Art

100th art exhibition marks Geraldine Robarts’ graceful finale

art

Geraldine Robarts paintings at her 100th exhibition in Nairobi. PHOTO | MARGARETTA WA GACHERU | NMG

margarettawagacheru_img

Summary

  • Geraldine Robarts vows that this one will be her very last one-woman show.
  • All her 65 paintings in her ‘Reflections’ showcase have been painted in the past year.
  • Her 100th show reveals her consistent love of the sea, coastal villages, indigenous trees, and the natural beauty of Kenya.

Celebrating her 100th major art exhibition tonight at Nairobi’s Village Market, at aged 83, Geraldine Robarts vows that this one will be her very last one-woman show. But whether this intrepid artist will stick to that vow or not, there is no denying that her 100th exposes the vibrant vision of an artist who still seems to be in her prime.

All her 65 paintings in her ‘Reflections’ showcase have been painted in the past year. Only a few works were shown during a previous private exhibition that she held at her gallery at her Karen home in Nairobi.

Many of her eye-catching paintings veritably explode with flaming colours that seem to reflect a spirit aglow with a limitless passion for all things artistic, and an energy that feels irrepressible and in denial of the need to slow down.

“I have slowed down a bit since I've had a few physical challenges,” Geraldine admits. But she refuses to let them stop her from painting in six-hour sprints that can easily run seven or eight when her spirit dictates that she not stops.

Reflecting many of the themes that have been emblematic in her art over the years, her 100th show reveals her consistent love of the sea, coastal villages, indigenous trees, and the natural beauty of Kenya.

painting

Geraldine Robarts' abstracts are evocative of the Kenyan landscape. PHOTO | COURTESY

She also has lots to say visually about our world in transition. At the same time, she has painted several abstract works of colour, texture, and tone, all reflecting the affirmative yet inquisitive spirit of the artist. A number of these also expose Geraldine’s fascination with universal images of starry skies and inter-planetary happenings beyond the scope of our mortal gaze.

“My 100th exhibition will be especially dear to me because my daughter Sarah has come from the US to be by my side. She has also brought her friend, Sir Sebastian Coe, president of World Athletics, who might share a few words at the opening,” Geraldine tells BDLife.

None of her other children were able to come for the opening since they are scattered around the planet. One lives in China, another in Canada, and the third stays in the UK.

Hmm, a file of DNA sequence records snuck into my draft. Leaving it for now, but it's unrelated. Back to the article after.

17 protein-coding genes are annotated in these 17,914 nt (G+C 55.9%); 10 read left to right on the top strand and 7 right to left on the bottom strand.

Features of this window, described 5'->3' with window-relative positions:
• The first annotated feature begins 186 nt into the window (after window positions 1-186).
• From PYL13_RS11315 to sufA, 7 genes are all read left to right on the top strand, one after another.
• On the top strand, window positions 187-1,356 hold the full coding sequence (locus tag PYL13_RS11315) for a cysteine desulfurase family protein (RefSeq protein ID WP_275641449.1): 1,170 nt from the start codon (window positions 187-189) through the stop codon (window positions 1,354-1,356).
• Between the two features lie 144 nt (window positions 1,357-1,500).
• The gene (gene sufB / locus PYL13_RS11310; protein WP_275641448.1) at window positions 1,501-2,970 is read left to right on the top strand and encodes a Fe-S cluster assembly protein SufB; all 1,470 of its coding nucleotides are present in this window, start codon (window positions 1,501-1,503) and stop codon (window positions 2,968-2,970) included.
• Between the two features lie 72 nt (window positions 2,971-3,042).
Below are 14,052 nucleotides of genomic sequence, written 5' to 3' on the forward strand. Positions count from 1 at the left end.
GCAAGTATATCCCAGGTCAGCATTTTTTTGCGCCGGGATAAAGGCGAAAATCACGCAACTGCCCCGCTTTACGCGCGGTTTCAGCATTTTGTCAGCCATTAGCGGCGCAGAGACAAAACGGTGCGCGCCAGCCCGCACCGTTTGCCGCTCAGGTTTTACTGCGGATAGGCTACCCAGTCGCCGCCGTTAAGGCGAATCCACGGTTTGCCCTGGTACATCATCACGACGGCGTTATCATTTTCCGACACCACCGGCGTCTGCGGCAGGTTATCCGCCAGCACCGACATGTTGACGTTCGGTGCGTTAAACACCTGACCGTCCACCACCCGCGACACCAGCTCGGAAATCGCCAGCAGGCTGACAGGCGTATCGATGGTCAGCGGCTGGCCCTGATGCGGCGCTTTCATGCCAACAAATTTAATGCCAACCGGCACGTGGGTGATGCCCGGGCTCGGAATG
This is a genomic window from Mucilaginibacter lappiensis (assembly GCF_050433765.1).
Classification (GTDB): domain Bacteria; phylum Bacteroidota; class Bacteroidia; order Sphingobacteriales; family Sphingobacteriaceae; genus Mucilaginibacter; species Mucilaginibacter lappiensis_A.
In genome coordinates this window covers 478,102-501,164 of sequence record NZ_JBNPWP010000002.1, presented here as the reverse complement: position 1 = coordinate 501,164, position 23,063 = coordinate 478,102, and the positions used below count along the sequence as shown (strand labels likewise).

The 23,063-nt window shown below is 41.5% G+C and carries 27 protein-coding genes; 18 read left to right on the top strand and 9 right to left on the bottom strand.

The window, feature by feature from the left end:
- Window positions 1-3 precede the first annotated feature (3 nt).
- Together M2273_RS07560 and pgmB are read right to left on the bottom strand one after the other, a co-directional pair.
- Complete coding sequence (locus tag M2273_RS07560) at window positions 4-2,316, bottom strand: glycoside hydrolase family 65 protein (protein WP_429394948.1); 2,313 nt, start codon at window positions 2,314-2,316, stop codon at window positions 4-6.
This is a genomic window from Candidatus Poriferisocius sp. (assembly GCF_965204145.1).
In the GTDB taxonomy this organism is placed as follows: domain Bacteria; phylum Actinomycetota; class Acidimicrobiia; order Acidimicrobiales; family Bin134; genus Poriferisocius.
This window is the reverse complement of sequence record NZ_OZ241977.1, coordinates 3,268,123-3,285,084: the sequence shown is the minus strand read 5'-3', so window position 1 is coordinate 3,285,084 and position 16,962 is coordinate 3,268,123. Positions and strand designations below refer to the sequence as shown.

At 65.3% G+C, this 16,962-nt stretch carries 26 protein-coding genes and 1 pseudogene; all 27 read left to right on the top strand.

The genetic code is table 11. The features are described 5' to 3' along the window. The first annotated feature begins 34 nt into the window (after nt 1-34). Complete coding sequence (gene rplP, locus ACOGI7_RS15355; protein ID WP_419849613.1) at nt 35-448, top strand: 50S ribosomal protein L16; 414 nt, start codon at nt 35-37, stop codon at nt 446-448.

“All of them are busy working people so I respect their need to stick with their jobs,” says Geraldine who has been a working artist practically all her life.

And while her first affinity is for painting, this octogenarian has spent many years teaching and mentoring, both at universities like Makerere in Uganda and McGill in Canada, and in villages like Makueni where she worked with several local women groups.

“Men were also members of these groups since I was sharing skills to boost all of their income-generating capacities,” she says. One of her biggest challenges was helping the women to diversify their artistic production.

“Many of them were weavers of sisal baskets, so we wanted to show them how [by using looms] to adapt their weaving skills to create colourful woven wall hangings, mats, and tapestries,” says Geraldine who adds that those items are now selling all over the world.

But some of her most memorable years as a teacher, she recalls, were at Makerere University in Uganda where she taught several Kenyans, including the award-winning Kisii stone sculptor, Elkana Ong’esa. Meanwhile, out of the 100 exhibitions that Geraldine has held over the years, many took place outside East Africa, in places like China, UK, the US, and Canada.

She says one place where her art shows were consistently successful was in China where she exhibited no less than five times.

“The Chinese have a deep appreciation of contemporary art, and they especially liked my abstract works,” she adds.

Primarily painting in oils on canvas, Geraldine also has several watercolours and a few works painted in acrylics.

But she admits she has been slow to make the transition out of her beloved oils, despite her doctor’s advice that the chemicals in oils harm her body. That effect is one of the reasons her 100th show might be her last.

Ultimately, it may depend on whether she willingly gives up her oil paints, which is her favoured medium and the one that enables her to produce works that are often multi-layered and textured to become almost three-dimensional in their effect.

Geraldine studied fine art in South Africa, UK, and Canada. But her first teacher was the grandmother who gave her that first paintbrush that got her started and ensured she would never stop.